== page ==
Bloomberg News

Most Brazilian Stocks Advance as Weaker Real Boosts Exporters

September 12, 2011

Sept. 12 (Bloomberg) -- Most Brazilian equities rose and the Bovespa stock index pared an earlier drop of as much as 2.6 percent after the real fell to its lowest level in almost nine months, boosting the outlook for exporters.

Pulp and paper exporters Fibria Celulose SA and Klabin SA advanced. Embraer SA, the world’s fourth-largest planemaker, gained the most in one week. Itau Unibanco Holding SA fell as European banks tumbled on concern Moody’s Investors Service may cut ratings on French lenders.

The Bovespa fell 0.2 percent to 55,685.47 at 4:15 p.m. New York time. The index pared losses in the last hour of trading, tracking stocks in the U.S., after the Financial Times reported Italy approached China about selling “significant” quantities of bonds and investments in some companies. The newspaper cited Italian officials it didn’t identify.

Thirty-five stocks advanced on the index, while 31 fell. The real weakened 1.7 percent to 1.7026 per U.S. dollar, the lowest since December.

“Stocks that gain with a weaker real helped to boost the Bovespa today,” Fausto Gouveia, who helps manage about 250 million reais ($146 million) at Legan Administracao de Recursos, said in a telephone interview from Sao Paulo. “This would surely be a big help to Italy,” Gouveia said about the Italian news.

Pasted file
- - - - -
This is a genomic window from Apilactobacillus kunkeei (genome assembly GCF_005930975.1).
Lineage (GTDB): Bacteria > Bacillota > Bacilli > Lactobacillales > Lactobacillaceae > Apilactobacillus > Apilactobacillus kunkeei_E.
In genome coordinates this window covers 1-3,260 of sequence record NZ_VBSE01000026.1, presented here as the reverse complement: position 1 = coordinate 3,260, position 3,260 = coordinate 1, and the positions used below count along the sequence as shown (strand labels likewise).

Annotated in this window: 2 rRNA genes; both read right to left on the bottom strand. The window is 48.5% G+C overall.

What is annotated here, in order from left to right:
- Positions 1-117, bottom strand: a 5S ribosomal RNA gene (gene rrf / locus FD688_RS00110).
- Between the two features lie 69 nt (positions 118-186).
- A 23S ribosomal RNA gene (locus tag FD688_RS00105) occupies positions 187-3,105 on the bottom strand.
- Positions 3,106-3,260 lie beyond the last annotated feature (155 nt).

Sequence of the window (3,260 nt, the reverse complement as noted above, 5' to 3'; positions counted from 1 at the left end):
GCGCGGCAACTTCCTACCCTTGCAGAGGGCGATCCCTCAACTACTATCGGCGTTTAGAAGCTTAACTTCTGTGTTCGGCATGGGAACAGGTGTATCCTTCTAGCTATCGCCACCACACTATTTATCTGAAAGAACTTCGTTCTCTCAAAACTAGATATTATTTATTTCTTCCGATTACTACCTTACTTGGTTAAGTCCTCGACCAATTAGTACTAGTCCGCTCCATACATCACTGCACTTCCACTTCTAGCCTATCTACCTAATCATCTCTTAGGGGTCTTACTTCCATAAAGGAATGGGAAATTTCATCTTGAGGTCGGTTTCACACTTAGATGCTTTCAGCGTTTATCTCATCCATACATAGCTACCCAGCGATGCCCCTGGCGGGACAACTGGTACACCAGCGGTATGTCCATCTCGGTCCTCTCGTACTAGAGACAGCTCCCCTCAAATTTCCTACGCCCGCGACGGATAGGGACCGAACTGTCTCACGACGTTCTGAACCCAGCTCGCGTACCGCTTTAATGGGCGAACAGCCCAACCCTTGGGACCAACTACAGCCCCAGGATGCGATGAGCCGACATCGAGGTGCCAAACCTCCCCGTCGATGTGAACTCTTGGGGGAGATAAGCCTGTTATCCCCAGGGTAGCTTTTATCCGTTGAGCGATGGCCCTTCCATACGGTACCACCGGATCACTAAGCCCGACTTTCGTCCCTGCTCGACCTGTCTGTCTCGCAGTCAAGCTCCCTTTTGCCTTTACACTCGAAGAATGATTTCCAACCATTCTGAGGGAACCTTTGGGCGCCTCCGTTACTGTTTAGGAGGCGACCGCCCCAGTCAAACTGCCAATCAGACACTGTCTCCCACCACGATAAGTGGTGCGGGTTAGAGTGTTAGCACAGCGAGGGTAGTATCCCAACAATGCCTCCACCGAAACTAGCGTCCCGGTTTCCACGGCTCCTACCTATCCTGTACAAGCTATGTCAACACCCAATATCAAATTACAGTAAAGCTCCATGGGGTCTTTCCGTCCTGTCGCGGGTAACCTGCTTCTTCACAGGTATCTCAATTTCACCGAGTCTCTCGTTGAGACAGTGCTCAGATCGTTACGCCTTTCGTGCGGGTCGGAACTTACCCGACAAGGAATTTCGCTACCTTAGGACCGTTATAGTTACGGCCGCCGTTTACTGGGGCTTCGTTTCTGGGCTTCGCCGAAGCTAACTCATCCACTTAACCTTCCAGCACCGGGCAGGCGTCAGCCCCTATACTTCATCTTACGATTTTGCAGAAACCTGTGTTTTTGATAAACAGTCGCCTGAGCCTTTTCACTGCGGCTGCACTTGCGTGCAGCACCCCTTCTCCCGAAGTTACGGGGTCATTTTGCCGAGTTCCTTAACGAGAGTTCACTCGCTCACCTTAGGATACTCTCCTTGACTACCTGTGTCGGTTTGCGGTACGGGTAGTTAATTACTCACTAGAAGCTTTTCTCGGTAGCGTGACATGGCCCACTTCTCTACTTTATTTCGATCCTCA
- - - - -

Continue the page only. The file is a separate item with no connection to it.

Embraer rose 3.7 percent to 10.2 reais. Fibria gained 3.3 percent to 15.89 reais. Klabin jumped 4.3 percent to 5.39 reais.

The real tumbled to the weakest level since December on concern a possible default from Greece may curb capital inflows to emerging markets.

French Banks

BNP Paribas SA, Societe Generale SA and Credit Agricole SA plunged at least 11 percent in Paris on a possible ratings cut by Moody’s. France’s three largest banks by market value may have their credit ratings cut as early as this week because of their Greek holdings, two people with knowledge of the matter said.

Brazilian banks could be affected by problems faced by European banks, even though they don’t have a relevant exposure to Greek bonds, if a sovereign default freezes global credit markets, Alvaro Bandeira, a director at Ativa Corretora brokerage, said in a telephone interview from Rio de Janeiro.

Itau fell 1.8 percent to 28.29 reais. The MSCI Brazil/Financials Index slumped 3.2 percent, the second-worst performer among 10 industry groups.

The Bovespa entered a bear market on July 27 after plunging 20 percent from its bull-market peak in November. The measure extended that drop to 24 percent through Sept. 9.

Brazil’s benchmark index trades at 9.5 times analysts’ earnings estimates, according to weekly data compiled by Bloomberg. That compares to a ratio of 11.5 for the Shanghai Composite Index, 5.7 for Russia’s Micex and 14.2 for India’s Sensex.

Traders moved 5.37 billion reais in stocks in Sao Paulo on Sept. 9, data compiled by Bloomberg show. That compares to a daily average this year of 6.55 billion reais through Sept. 6, according to data from the exchange.

--With assistance from Tony Czuczka in Berlin. Editors: Marie- France Han, Glenn J. Kalinoski

To contact the reporter on this story: Ney Hayashi in Sao Paulo at ncruz4@bloomberg.net

To contact the editor responsible for this story: David Papadopoulos in New York at papadopoulous@bloomberg.net


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